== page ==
Eleven allegations of child sexual abuse were reported to the Afghan government but the IG refused to disclose whether anything happened to the perpetrators. Steven Aftergood of the Federation of American Scientists said the Pentagon’s secrecy “looks like an attempt to evade public accountability for criminal acts.”

But the Pentagon still found a way to declare victory. Acting Undersecretary of Defense for Policy Robert Karam asserted that the IG report vindicated the Pentagon because it “did not identify official guidance that discouraged DoD-affiliated personnel from reporting incidents of child sexual abuse.” If investigators did not find written proof of government malfeasance, then the Pentagon must be presumed innocent. The fact that no paper trail was discovered was no consolation to the vast number of Afghan boys who were molested.

This past February, the Pentagon finally approved release of the SIGAR report. SIGAR has done superb work exposing the failures and follies of U.S. operations in Afghanistan since 2008. It delivers clear English without the toxic fog of bureaucratese that blights most Washington reports.

Barbaric democracy

Abuses such as bacha bazi have proliferated in part because the Afghan justice system exempts vast classes of offenders. SIGAR reported that an Afghan government official was surprised that there were not more reports of child-molesting and that “‘maybe most of the cases are not reported or investigated’ because the police do not self-report cases, and people often do not report these cases because they feel they will get in more trouble…. Low-level officers and soldiers have been prosecuted for child abuse because senior-level officers have money and power and can easily threaten someone to keep quiet about a crime.” A non-government organization official told SIGAR investigators that “even though her organization receives reports of child sexual abuse, it did not share information on the allegations with the U.S. government because of fear of reprisal toward victims, their families, or those who report incidents.” This is similar to the lawless situation that exists in some American cities where people are afraid to testify against well-known killers for fear of becoming the next homicide victim.

The U.S. government has spent more than a billion dollars specifically to boost the rule of law in Afghanistan. A 2015 SIGAR report concluded that the program was a dismal failure that had produced almost zero visible benefit. Instead, deluges of U.S. aid have helped make Afghanistan one of the most corrupt nations on Earth. And the United States has provided a horrible example to the Afghans with the games played by the “notwithstanding” clause in congressional appropriations. That Congress proudly bans financing of foreign atrocities, and then quietly adds an opaque phrase to appropriations bills permitting such funding, epitomizes why people cannot trust politicians to stand up for decency.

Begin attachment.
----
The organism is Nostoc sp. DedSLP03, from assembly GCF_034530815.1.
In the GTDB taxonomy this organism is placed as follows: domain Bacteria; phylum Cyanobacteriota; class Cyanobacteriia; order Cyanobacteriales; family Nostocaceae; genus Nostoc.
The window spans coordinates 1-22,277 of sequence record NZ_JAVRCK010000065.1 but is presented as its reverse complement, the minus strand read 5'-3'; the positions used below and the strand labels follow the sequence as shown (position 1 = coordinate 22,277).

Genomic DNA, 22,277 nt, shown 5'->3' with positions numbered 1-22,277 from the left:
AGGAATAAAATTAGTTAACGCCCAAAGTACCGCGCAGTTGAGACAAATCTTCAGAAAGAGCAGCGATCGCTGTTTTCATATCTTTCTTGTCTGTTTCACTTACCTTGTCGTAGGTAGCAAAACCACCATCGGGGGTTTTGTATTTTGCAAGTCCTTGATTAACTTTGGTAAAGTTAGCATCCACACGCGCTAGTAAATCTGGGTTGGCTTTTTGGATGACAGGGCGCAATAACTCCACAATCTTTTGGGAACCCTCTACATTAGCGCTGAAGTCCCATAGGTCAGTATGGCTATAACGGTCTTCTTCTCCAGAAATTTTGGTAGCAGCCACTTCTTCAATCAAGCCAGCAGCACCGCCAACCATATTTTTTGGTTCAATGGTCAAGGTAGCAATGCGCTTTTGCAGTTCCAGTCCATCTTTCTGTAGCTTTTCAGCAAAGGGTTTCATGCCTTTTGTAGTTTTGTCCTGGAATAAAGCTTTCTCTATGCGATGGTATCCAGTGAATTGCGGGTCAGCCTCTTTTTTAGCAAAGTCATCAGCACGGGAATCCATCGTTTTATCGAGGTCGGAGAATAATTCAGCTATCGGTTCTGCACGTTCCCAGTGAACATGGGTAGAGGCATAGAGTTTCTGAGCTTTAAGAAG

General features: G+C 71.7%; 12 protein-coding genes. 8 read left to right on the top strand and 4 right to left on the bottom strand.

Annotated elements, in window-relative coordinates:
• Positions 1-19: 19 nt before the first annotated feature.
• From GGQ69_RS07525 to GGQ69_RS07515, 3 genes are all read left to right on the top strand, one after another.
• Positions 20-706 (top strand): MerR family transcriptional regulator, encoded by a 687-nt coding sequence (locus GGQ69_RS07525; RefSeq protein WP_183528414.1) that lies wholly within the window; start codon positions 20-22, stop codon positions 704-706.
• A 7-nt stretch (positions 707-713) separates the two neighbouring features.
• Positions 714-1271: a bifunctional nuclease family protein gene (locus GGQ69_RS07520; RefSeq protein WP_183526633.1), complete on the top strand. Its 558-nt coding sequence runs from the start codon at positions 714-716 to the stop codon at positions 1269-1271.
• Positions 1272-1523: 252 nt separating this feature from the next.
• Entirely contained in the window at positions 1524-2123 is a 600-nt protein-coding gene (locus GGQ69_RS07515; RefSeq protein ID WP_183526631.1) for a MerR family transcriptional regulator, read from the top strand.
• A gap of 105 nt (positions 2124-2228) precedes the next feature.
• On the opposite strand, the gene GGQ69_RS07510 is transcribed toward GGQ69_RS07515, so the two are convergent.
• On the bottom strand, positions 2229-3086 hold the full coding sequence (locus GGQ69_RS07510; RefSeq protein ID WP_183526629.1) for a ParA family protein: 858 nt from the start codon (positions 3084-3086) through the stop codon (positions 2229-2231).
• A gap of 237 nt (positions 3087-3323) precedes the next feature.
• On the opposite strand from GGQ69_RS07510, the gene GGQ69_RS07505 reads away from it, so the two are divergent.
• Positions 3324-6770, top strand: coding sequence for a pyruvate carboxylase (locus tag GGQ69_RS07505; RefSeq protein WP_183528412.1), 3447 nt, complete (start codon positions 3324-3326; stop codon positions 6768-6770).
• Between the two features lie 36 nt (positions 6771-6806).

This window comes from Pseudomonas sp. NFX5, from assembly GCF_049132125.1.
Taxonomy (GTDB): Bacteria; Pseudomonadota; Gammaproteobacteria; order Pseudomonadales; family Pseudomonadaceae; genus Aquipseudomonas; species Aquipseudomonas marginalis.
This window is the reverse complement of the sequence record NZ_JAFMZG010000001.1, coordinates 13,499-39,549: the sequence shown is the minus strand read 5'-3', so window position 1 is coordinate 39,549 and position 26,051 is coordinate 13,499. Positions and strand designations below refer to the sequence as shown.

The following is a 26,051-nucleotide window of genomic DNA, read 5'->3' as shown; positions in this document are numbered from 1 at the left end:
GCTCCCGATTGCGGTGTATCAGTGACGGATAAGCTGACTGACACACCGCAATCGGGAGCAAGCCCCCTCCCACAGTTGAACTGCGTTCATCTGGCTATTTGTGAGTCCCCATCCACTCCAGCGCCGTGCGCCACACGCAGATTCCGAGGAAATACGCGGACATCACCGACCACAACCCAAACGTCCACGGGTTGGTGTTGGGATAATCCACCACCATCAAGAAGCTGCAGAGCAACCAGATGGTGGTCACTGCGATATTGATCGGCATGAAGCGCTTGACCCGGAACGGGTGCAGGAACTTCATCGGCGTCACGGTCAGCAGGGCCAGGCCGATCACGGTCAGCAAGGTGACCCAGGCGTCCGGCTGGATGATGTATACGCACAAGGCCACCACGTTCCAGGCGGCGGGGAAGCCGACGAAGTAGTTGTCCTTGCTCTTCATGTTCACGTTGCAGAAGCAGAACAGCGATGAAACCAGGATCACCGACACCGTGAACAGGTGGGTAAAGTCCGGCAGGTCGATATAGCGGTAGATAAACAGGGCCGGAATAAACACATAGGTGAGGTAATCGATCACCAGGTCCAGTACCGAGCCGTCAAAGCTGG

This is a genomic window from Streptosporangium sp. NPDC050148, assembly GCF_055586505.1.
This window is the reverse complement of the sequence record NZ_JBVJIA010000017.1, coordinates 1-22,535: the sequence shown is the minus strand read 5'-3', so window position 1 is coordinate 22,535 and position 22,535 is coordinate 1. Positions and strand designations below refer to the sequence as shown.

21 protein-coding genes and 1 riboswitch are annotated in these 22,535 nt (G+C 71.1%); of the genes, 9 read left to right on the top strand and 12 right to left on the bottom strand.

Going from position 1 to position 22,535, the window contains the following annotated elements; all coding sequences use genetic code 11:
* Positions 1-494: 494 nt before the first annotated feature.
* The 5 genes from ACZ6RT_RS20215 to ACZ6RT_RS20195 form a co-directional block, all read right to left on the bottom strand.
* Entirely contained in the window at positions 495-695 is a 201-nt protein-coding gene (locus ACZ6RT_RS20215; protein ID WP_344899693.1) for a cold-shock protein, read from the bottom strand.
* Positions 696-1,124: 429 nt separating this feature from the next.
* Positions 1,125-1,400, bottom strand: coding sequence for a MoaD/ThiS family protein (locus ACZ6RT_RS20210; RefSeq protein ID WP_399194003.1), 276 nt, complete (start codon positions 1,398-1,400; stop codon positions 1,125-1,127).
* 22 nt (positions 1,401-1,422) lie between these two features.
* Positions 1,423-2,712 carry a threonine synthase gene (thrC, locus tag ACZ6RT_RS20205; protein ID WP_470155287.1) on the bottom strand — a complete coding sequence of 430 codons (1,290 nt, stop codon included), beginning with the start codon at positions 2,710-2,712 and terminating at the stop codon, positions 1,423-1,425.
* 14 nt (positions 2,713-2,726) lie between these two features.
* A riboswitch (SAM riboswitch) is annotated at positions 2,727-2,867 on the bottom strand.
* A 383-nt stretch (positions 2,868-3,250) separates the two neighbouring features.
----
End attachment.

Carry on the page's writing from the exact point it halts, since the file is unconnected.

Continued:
The February SIGAR report warned that “the full extent of child sexual assault committed by Afghan security forces may never be known.” But part of the reason that the “full extent” will never be known is that U.S. government agencies did not want to know. Admitting the “full extent” of Afghan government crimes would have made it more difficult to justify the continued U.S. support of an oppressive Afghan regime. And what the American people didn’t know would not hurt Pentagon appropriations.

In his August speech announcing more troops for Afghanistan, Trump declared that “we will not dictate to the Afghan people how to live.” But, similarly, Trump has no right to force Americans to pay taxes for activities that shock their conscience. Americans would never tolerate paying federal funds for a notorious child-rape regime in Cincinnati or Omaha. But your tax dollars are underwriting similar sordid abuses in Kandahar and Kabul. Doctors, teachers, and social workers can be jailed for failing to report child abuse here at home. But, 6,000 miles away, U.S. troops risk their career for protesting pederasty.

Bacha bazi is not the only barbaric Afghan practice countenanced by the U.S. government. In 2009, the U.S.-appointed president, Hamid Karzai, approved a law entitling husbands to starve their wives to death if they denied them sex. That edict did not deter Obama from boasting about America’s having brought “democracy” to Afghanistan.

In his August surge speech, Trump declared, “In every generation, we have faced down evil, and we have always prevailed.”

But too often, U.S. government interventions have merely covered up evil — at the same time that U.S. aid allows the evil to multiply. Americans have been encouraged to believe that U.S. foreign policy is on moral automatic pilot and that good things happen wherever the United States intervenes. But piety too easily obscures atrocities. And the media cheerleaders for U.S. warring cannot be trusted to consistently expose the moral and other carnage abroad.